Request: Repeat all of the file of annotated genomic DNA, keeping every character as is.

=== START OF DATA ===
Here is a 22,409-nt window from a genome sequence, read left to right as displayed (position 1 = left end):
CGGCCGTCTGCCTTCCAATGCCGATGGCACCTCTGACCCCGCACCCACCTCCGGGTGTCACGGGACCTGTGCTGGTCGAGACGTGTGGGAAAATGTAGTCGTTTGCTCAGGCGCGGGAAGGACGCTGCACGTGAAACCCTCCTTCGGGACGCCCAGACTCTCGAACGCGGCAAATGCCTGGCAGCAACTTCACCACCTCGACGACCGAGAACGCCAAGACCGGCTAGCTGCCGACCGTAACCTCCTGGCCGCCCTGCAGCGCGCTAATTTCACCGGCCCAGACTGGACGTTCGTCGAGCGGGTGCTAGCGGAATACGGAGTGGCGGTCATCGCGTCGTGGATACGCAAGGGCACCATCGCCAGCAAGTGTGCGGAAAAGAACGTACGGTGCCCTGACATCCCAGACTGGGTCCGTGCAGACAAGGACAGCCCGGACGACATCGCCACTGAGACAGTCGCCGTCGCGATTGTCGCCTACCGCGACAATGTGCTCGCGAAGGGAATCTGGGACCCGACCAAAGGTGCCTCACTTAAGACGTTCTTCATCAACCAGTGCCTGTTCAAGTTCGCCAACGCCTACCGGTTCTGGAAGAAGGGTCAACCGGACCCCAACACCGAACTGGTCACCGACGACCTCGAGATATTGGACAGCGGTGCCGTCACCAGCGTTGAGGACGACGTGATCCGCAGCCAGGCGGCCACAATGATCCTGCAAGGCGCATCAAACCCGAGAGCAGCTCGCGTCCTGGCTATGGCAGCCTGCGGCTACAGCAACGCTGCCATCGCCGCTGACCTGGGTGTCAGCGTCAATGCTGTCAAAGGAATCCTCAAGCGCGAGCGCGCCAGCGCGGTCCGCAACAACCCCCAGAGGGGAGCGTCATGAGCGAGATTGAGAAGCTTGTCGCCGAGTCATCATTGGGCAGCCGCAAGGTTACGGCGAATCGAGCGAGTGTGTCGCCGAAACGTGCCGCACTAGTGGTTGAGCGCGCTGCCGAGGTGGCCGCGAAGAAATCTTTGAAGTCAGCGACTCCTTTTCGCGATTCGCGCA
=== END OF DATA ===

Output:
Here is a 22,409-nt window from a genome sequence, read left to right as displayed (position 1 = left end):
CGGCCGTCTGCCTTCCAATGCCGATGGCACCTCTGACCCCGCACCCACCTCCGGGTGTCACGGGACCTGTGCTGGTCGAGACGTGTGGGAAAATGTAGTCGTTTGCTCAGGCGCGGGAAGGACGCTGCACGTGAAACCCTCCTTCGGGACGCCCAGACTCTCGAACGCGGCAAATGCCTGGCAGCAACTTCACCACCTCGACGACCGAGAACGCCAAGACCGGCTAGCTGCCGACCGTAACCTCCTGGCCGCCCTGCAGCGCGCTAATTTCACCGGCCCAGACTGGACGTTCGTCGAGCGGGTGCTAGCGGAATACGGAGTGGCGGTCATCGCGTCGTGGATACGCAAGGGCACCATCGCCAGCAAGTGTGCGGAAAAGAACGTACGGTGCCCTGACATCCCAGACTGGGTCCGTGCAGACAAGGACAGCCCGGACGACATCGCCACTGAGACAGTCGCCGTCGCGATTGTCGCCTACCGCGACAATGTGCTCGCGAAGGGAATCTGGGACCCGACCAAAGGTGCCTCACTTAAGACGTTCTTCATCAACCAGTGCCTGTTCAAGTTCGCCAACGCCTACCGGTTCTGGAAGAAGGGTCAACCGGACCCCAACACCGAACTGGTCACCGACGACCTCGAGATATTGGACAGCGGTGCCGTCACCAGCGTTGAGGACGACGTGATCCGCAGCCAGGCGGCCACAATGATCCTGCAAGGCGCATCAAACCCGAGAGCAGCTCGCGTCCTGGCTATGGCAGCCTGCGGCTACAGCAACGCTGCCATCGCCGCTGACCTGGGTGTCAGCGTCAATGCTGTCAAAGGAATCCTCAAGCGCGAGCGCGCCAGCGCGGTCCGCAACAACCCCCAGAGGGGAGCGTCATGAGCGAGATTGAGAAGCTTGTCGCCGAGTCATCATTGGGCAGCCGCAAGGTTACGGCGAATCGAGCGAGTGTGTCGCCGAAACGTGCCGCACTAGTGGTTGAGCGCGCTGCCGAGGTGGCCGCGAAGAAATCTTTGAAGTCAGCGACTCCTTTTCGCGATTCGCGCA